Since the first democratic elections were held in South Africa, the country has enjoyed a period during which international acclaim for the moral victory over oppression and the triumph of democracy have produced certain material and diplomatic benefits. This window of opportunity can be expected to narrow with the passage of time.
The IFP believes that the government cannot afford to waste time in consolidating advantages offered, such as the trade pact with the European Union, or in cementing relations with traditional friends. The IFP thus supports the bi-national forums with the US and Germany and urges the extension of this process to other friendly trading partners.
The IFP also supports closer cooperation with other international and regional institutions, such as the European Union, the World Trade Organisation, the ACP, the Commonwealth of Nations, the United Nations, the Organisation of African Unity, the Southern African Development Community and the non-aligned movement.
The IFP values prudence in foreign relations, giving full recognition to the complexity of managing conflicting claims in international life. Moreover, the IFP recognises that the international community remains, in spite of the ending of the Cold War, divided into blocs of states, which have been formed on the joint bases of tradition, perceived interests, geographical location and practical experience. The IFP believes that prudence dictates the continuing adherence to traditional allies and friends, while exploring the development of expanded relations with other nations and blocs, on the basis of mutual interests, shared historical experience and the search for a new basis for international peace, security and justice.
The IFP believes that certain specific factors influence foreign policy trends in most, if not all, sovereign states, and that these factors are fundamental and similar. For this reason, the IFP’s policy on foreign relations will be based on the following salient and internationally acceptable principles relating to friendly relations and cooperation among states, and which were developed and codified in accordance with the United Nations Declaration (annexure to Resolution 2625 of the General Assembly – 24 October 1970):
The IFP believes that South Africa should engage in international relations in order to maximise and advance its national interests. This fundamental objective and ultimate determinant should guide its leaders and decision makers in taking the country towards:
The IFP would seek to strengthen South Africa’s position in the international community, and especially within those countries which make up the traditional framework of South Africa’s foreign relations, while working vigorously to promote and develop close ties of friendship and mutual support with Africa.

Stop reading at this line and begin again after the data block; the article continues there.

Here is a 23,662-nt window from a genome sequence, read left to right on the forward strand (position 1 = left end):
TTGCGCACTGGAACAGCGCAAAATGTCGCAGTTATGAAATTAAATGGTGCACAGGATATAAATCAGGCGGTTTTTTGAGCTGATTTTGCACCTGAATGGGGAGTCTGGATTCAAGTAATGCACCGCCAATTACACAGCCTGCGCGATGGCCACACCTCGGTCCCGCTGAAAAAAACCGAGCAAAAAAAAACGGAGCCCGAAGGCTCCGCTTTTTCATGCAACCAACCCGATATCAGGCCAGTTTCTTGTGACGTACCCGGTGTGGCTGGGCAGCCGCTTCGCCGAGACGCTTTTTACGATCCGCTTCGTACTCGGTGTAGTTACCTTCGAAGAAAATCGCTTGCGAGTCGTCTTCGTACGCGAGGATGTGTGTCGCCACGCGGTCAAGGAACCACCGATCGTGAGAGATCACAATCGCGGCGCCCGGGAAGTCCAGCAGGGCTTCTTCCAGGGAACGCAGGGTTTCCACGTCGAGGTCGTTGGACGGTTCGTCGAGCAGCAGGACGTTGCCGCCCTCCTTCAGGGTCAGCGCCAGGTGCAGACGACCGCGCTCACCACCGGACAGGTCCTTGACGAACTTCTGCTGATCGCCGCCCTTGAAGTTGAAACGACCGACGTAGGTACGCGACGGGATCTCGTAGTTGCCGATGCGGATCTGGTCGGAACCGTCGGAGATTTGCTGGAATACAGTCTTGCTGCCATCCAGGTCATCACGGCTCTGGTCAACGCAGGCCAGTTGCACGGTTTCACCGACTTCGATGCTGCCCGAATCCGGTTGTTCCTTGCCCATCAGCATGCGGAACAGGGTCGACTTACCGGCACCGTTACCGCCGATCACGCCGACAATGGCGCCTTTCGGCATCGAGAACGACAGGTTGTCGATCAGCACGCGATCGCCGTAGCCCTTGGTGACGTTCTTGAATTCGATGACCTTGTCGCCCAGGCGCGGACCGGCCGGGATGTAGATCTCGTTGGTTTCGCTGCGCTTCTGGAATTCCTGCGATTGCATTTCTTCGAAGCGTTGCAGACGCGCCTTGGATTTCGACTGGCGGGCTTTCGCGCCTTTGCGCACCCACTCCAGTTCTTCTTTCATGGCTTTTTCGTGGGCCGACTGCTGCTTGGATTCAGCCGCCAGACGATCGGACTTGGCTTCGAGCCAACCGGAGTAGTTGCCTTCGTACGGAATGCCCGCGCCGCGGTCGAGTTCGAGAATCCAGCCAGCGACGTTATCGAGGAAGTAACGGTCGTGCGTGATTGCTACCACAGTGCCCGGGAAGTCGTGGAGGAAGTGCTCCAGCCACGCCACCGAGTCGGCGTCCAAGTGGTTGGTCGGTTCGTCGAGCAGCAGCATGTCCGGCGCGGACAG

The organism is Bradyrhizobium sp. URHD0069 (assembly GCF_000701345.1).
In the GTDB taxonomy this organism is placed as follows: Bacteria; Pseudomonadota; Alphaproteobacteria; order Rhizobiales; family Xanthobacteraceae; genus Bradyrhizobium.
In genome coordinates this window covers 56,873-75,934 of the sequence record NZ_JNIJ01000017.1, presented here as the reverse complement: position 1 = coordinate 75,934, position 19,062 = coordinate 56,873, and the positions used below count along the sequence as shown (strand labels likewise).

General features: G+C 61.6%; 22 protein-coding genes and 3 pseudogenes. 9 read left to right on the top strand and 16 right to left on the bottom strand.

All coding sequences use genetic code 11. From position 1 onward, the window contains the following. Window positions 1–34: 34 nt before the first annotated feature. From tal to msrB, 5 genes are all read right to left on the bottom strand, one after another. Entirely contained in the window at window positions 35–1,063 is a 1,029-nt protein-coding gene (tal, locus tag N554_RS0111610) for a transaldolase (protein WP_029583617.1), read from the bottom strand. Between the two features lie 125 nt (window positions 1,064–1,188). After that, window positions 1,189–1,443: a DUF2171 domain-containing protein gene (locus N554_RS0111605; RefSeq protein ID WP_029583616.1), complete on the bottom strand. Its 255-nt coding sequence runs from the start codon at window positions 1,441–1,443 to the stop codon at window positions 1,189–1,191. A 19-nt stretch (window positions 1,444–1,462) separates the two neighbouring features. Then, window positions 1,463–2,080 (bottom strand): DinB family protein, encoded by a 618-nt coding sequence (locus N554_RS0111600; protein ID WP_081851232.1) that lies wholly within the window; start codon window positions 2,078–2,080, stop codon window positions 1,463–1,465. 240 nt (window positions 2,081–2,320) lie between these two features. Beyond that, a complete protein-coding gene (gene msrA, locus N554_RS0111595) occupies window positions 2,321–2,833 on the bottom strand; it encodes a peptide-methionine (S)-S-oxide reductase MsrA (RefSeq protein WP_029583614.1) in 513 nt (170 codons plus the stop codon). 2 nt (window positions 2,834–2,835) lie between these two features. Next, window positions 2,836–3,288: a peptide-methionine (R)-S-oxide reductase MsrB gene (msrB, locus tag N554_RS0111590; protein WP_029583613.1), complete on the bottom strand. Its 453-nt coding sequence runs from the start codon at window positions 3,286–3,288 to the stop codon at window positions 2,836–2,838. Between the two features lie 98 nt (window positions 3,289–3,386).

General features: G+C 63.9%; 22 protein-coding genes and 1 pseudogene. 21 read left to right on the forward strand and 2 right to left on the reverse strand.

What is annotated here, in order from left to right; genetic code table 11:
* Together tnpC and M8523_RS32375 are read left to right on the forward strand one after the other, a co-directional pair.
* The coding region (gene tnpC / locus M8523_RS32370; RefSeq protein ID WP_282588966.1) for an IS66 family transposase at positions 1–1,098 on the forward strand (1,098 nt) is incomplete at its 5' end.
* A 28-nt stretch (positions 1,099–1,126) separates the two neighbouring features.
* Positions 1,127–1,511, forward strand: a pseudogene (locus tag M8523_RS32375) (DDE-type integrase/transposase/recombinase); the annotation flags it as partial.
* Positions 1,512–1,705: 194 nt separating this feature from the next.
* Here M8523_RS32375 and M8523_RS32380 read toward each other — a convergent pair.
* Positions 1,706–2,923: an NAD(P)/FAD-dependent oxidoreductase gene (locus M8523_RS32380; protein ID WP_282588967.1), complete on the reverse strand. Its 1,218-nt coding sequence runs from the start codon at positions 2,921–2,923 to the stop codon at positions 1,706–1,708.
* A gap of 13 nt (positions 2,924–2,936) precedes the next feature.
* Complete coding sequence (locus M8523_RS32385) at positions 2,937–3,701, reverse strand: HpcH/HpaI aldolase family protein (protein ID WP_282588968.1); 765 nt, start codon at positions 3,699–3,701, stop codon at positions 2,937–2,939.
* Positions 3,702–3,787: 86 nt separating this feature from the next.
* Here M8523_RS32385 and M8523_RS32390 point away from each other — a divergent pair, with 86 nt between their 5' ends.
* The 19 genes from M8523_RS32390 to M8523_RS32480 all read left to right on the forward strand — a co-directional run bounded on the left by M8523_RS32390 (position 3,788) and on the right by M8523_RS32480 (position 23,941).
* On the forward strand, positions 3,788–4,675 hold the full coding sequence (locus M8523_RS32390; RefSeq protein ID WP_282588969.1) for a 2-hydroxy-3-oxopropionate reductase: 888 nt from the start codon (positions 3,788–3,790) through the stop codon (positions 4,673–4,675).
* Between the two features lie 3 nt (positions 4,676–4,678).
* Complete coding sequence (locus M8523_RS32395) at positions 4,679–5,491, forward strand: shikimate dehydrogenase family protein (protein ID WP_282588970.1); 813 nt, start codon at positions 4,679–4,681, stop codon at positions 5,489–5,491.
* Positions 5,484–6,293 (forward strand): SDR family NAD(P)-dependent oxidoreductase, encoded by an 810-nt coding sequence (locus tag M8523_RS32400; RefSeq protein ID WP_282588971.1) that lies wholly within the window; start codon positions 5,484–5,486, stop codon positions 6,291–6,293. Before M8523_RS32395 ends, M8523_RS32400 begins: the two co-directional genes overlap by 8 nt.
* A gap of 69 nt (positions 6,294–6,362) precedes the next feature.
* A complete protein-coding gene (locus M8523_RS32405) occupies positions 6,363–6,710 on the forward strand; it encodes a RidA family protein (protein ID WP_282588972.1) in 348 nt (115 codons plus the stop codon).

The IFP believes that South Africa should continue to play a strong role in promoting trade and communication among other African states, that it should support the programmes of the SADC, and that it should cultivate western support and cooperation in ensuring the rapid development of the region. The IFP will support and promote bilateral relations between South Africa and its neighbours such as Swaziland, Lesotho, Botswana, Mozambique and other SADC countries.
The IFP cannot see any long term advantage to South Africa accruing from the persistence of links with states which eschew democracy and promote international terrorism.
The IFP believes that South Africa should remain active in the AU and that should direct its energies to the promotion of diplomatic initiatives aimed at achieving solutions to conflicts, cooperation in trade matters, cross-border crime, illegal migration, and the arms trade, as well as improving cooperation in trade, technology transfer, health, disease control, agriculture and environmental issues.
The IFP supports the initiative to see the AU Security Council enlarged and to see South Africa seated in the enlarged council. In this context, the IFP supports the role which South Africa might be able to play as an advocate of African interests. The IFP is opposed to the commitment of South African troops to African peacekeeping operations, unless it is as a member of an international peacekeeping force.
The IFP believes that South Africa should actively lend its support to the campaign to eliminate the scourge of terrorism and to terminate the criminal activities of drug rings and international gangsters.
The IFP strongly supports the concept of an orderly world, based on the recognition of the sovereign rights of states, freedom of commerce and movement, and freedom from fear. It thus endorses multilateral measures aimed at arms control and the elimination of cruel and inhuman methods of waging war.
The IFP’s guiding principles for South African foreign policy are: